When Nora's stuffy surgeon husband leaves her for another woman, she sells up and heads to Venice, the city where she was born and from where her father - who dies when she was very young - was from. She knows she is descended from Corradino Manin a famous seventeenth century Venetian glassmaker and, as an artist herself, she decides to see if she can find a job in a glassworks. When she gets there, however, she soon finds out that not everyone shares the view that Manin is a hero so she sets out to find out the truth about her revered ancestor.
The story is told in (almost) alternating chapters between the past and the present. I found this rather predictable but it probably made me keep reading because I would race through the somewhat unnecessary modern day thread to get back to the history of Corradino. There are rather too convenient echoes of the seventeenth century in the present day part of the plot which would have irritated me if I had not been so enthralled by the other side of the story. In Venice Nora reverts to her birth name Leonora, back in the seventeenth century Manin has a daughter called Leonora. Nora learns that her mother fell in love with her father because he looked like a character from a famous painting, while in Venice Nora falls for Alessandro, a policeman who looks uncannily like a character from a painting. Romantic or irritating, you decide...
But over-riding these irritations, there are two reasons this is such a great book. The first is the author's skill in depicting 'La Serenissima' - Venice. The two parts of the novel echo each other in this respect and emphasise how much history Venice holds and how little it has changed. As well as the buildings Marina Fiorata describes Venetian culture and lifestyle and how this differs from other parts of Italy. From the back street bars that the tourists never find to the vaporetti that are the public transport of the city, the author conveys a really authentic feeling for Venice.
The other triumph is the fascinating account of the work and position of glassmakers in Venice over the centuries. Venice has long been associated with the manufacture of fine glass, in particular on the island of Murano. In the seventeenth century the city was under the authority of the Doge but it was a sinister group of influential men called 'The Ten' that knew everything that went on in Venice - a kind of early Venetian mafia if you like. In order to protect the secrets of the Venetian glassmaking industry and prevent the skilled craftsmen taking their skills elsewhere, the industry was moved to Murano and the glassmakers were effectively prisoners there, only able to leave the island to go to the mainland - under supervision - to take the particulars of new commissions.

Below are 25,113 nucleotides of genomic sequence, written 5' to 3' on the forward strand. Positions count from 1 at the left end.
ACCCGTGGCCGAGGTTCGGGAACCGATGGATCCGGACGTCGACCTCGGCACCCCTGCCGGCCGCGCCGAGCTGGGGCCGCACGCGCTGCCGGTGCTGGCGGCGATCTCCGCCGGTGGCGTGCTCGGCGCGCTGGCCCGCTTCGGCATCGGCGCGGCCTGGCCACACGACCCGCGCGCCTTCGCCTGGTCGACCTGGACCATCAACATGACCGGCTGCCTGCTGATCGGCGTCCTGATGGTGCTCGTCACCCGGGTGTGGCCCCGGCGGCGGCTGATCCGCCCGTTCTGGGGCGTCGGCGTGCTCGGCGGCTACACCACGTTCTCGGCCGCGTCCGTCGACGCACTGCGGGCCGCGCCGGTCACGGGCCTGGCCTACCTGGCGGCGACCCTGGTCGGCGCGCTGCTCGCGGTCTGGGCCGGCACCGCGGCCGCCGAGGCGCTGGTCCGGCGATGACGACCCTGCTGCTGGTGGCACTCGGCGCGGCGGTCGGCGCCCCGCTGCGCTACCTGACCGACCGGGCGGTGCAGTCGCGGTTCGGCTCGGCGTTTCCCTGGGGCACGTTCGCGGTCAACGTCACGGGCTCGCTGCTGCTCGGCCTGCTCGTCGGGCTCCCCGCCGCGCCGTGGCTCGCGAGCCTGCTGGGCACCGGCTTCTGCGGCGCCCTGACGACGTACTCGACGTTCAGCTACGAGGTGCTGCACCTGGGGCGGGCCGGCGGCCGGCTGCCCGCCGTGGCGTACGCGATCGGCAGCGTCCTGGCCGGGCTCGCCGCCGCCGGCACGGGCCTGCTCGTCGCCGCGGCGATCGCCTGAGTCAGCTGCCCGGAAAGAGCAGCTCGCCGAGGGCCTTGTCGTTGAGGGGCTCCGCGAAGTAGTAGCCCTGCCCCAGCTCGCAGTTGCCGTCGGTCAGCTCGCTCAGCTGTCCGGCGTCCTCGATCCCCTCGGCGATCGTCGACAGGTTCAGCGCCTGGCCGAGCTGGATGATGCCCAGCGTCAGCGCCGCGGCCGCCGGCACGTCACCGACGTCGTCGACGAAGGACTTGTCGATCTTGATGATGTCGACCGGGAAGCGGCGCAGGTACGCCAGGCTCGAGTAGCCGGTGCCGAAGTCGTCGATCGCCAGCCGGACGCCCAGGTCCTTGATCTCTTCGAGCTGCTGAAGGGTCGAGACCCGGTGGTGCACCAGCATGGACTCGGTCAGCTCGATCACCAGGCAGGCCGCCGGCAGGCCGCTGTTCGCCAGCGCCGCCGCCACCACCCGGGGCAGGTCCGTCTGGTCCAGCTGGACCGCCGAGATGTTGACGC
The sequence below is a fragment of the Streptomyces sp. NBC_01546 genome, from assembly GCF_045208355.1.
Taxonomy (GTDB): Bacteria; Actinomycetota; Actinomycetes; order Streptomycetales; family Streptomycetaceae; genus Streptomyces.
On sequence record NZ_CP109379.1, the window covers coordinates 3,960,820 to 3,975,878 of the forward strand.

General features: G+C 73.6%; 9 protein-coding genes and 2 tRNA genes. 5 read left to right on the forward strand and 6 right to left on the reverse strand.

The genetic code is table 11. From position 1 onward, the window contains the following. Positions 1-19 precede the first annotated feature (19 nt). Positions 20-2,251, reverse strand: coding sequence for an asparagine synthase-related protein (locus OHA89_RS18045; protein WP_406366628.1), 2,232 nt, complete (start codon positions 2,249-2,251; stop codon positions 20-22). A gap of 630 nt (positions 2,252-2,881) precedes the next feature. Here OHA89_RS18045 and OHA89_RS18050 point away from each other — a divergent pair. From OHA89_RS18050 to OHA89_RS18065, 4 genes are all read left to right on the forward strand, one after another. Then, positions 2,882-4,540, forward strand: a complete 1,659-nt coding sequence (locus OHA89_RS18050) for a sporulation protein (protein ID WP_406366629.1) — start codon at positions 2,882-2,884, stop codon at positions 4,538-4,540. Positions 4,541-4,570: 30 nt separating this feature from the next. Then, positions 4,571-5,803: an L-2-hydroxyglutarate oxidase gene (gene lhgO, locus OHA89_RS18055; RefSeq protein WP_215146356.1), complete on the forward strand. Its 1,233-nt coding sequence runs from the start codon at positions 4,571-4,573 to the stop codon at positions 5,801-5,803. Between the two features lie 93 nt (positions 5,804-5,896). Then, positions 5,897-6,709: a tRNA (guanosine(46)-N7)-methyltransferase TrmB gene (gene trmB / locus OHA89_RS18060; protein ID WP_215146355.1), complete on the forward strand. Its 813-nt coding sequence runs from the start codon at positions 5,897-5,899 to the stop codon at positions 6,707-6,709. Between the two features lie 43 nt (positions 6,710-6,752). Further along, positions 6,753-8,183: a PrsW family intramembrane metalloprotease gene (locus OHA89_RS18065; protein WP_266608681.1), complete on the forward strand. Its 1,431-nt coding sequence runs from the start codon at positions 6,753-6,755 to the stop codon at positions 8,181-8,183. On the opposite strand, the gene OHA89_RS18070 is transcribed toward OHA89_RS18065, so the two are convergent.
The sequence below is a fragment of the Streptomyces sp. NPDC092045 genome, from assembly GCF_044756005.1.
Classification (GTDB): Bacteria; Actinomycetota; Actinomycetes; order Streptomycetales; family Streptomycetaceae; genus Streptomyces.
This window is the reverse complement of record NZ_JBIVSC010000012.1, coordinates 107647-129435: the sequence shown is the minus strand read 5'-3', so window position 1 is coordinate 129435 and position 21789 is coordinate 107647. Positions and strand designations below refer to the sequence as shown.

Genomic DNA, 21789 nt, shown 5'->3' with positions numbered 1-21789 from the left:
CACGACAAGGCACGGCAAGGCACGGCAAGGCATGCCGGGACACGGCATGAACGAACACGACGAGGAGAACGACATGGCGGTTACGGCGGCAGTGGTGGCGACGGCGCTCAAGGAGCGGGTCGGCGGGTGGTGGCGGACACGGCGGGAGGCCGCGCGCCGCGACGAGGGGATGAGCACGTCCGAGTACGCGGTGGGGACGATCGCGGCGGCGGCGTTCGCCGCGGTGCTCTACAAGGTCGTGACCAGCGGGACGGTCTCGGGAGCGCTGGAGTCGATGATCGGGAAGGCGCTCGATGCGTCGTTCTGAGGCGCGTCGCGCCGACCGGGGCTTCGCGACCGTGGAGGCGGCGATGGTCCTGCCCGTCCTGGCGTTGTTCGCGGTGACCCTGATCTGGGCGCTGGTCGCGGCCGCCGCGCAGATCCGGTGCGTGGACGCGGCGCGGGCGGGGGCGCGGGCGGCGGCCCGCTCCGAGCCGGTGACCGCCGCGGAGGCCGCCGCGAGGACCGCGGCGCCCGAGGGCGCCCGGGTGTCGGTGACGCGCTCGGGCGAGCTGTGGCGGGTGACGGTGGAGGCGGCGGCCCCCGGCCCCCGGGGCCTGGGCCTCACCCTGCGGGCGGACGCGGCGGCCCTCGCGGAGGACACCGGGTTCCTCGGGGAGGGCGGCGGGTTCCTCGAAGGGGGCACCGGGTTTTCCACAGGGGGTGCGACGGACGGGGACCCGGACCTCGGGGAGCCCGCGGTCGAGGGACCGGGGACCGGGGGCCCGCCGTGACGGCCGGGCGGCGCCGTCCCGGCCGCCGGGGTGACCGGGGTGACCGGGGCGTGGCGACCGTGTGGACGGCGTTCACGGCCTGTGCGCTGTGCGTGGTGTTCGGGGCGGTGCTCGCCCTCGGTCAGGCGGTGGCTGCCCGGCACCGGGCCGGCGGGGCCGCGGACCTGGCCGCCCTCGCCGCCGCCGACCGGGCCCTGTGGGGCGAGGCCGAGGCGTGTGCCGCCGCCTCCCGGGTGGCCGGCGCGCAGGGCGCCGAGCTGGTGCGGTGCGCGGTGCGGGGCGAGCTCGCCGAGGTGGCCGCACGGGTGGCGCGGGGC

Marina Fiorata gives an excellent overview of the old and new ways of making glass products without becoming too technical and getting bogged down in detail. She also conveys the heat and the sheer hard work that is all part and parcel of the manufacture of handmade glass as well as the demanding and perfectionist nature of the people who do this kind of work.
Something that disappointed me was the lack of detail about 'The Ten'; I kept reading about their power and influence but it never really went much further than that. There was, at the beginning, a brief mention of the boxes in walls through which citizens could post letters denouncing others but no real development of this detail and it was one that really intrigued me. Who were 'The Ten'? How did men become part of 'The Ten'? I was quite frustrated by this.
'The Glassblower of Murano' is one of this summer's widely promoted books and it's easy to see why. Set in an attractive location it marks one of the boxes for summer reads; it also has an element of romance both in terms of the relationship between Nora and Alessandro as well as the idea of this young woman moving to Venice and hoping to follow in the footsteps of her celebrated ancestor. Finally it has the historical aspect without being a heavy read and this seems to be a winning ingredient these days. I would certainly draw parallels between this novel and Victoria Hislop's runaway success "The Island" with the common thread being a central character of a young woman who looks to the past to put the present day into context.
For all I found niggling annoyances in this book I really did enjoy it; I found it engaging, fascinating and suspenseful. It's an easy but stimulating read that should be included in any holiday packing this summer.